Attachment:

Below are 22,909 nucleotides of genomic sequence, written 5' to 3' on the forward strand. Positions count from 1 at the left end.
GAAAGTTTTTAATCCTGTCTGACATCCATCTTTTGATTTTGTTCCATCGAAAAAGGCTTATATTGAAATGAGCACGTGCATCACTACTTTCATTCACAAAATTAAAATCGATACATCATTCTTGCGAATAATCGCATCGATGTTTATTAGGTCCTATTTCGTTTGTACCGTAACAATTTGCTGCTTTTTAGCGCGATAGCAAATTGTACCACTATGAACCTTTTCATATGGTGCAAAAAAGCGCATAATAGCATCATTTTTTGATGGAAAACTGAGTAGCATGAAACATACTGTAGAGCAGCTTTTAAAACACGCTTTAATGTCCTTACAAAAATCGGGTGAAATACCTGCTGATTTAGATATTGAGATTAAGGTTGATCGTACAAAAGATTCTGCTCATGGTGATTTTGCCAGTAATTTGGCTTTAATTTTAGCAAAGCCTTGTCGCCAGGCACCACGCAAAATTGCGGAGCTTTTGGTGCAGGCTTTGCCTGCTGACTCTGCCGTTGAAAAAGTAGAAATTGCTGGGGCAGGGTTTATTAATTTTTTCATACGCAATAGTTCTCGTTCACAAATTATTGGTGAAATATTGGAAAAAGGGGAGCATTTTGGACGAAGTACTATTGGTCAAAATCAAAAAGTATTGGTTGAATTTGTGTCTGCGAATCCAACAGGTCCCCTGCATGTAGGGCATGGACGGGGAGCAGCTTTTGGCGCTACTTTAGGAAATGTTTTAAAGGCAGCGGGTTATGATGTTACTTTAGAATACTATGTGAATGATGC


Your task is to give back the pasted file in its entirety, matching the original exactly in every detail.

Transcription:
Below are 22,909 nucleotides of genomic sequence, written 5' to 3' on the forward strand. Positions count from 1 at the left end.
GAAAGTTTTTAATCCTGTCTGACATCCATCTTTTGATTTTGTTCCATCGAAAAAGGCTTATATTGAAATGAGCACGTGCATCACTACTTTCATTCACAAAATTAAAATCGATACATCATTCTTGCGAATAATCGCATCGATGTTTATTAGGTCCTATTTCGTTTGTACCGTAACAATTTGCTGCTTTTTAGCGCGATAGCAAATTGTACCACTATGAACCTTTTCATATGGTGCAAAAAAGCGCATAATAGCATCATTTTTTGATGGAAAACTGAGTAGCATGAAACATACTGTAGAGCAGCTTTTAAAACACGCTTTAATGTCCTTACAAAAATCGGGTGAAATACCTGCTGATTTAGATATTGAGATTAAGGTTGATCGTACAAAAGATTCTGCTCATGGTGATTTTGCCAGTAATTTGGCTTTAATTTTAGCAAAGCCTTGTCGCCAGGCACCACGCAAAATTGCGGAGCTTTTGGTGCAGGCTTTGCCTGCTGACTCTGCCGTTGAAAAAGTAGAAATTGCTGGGGCAGGGTTTATTAATTTTTTCATACGCAATAGTTCTCGTTCACAAATTATTGGTGAAATATTGGAAAAAGGGGAGCATTTTGGACGAAGTACTATTGGTCAAAATCAAAAAGTATTGGTTGAATTTGTGTCTGCGAATCCAACAGGTCCCCTGCATGTAGGGCATGGACGGGGAGCAGCTTTTGGCGCTACTTTAGGAAATGTTTTAAAGGCAGCGGGTTATGATGTTACTTTAGAATACTATGTGAATGATGC